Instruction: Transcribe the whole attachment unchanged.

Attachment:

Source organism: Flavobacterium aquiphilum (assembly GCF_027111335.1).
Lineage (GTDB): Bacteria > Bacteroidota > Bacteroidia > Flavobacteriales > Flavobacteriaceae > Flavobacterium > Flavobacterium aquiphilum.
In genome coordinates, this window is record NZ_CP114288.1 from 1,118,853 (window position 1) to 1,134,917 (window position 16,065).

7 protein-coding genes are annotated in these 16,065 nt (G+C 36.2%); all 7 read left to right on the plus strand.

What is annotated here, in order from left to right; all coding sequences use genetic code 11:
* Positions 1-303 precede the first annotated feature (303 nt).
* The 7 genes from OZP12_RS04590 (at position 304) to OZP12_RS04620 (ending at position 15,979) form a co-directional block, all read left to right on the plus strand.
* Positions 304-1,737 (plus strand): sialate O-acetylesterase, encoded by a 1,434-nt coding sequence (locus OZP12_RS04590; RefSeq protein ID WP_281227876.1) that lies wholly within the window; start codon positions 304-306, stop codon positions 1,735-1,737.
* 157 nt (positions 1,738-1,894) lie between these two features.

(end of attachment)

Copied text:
Source organism: Flavobacterium aquiphilum (assembly GCF_027111335.1).
Lineage (GTDB): Bacteria > Bacteroidota > Bacteroidia > Flavobacteriales > Flavobacteriaceae > Flavobacterium > Flavobacterium aquiphilum.
In genome coordinates, this window is record NZ_CP114288.1 from 1,118,853 (window position 1) to 1,134,917 (window position 16,065).

7 protein-coding genes are annotated in these 16,065 nt (G+C 36.2%); all 7 read left to right on the plus strand.

What is annotated here, in order from left to right; all coding sequences use genetic code 11:
* Positions 1-303 precede the first annotated feature (303 nt).
* The 7 genes from OZP12_RS04590 (at position 304) to OZP12_RS04620 (ending at position 15,979) form a co-directional block, all read left to right on the plus strand.
* Positions 304-1,737 (plus strand): sialate O-acetylesterase, encoded by a 1,434-nt coding sequence (locus OZP12_RS04590; RefSeq protein ID WP_281227876.1) that lies wholly within the window; start codon positions 304-306, stop codon positions 1,735-1,737.
* 157 nt (positions 1,738-1,894) lie between these two features.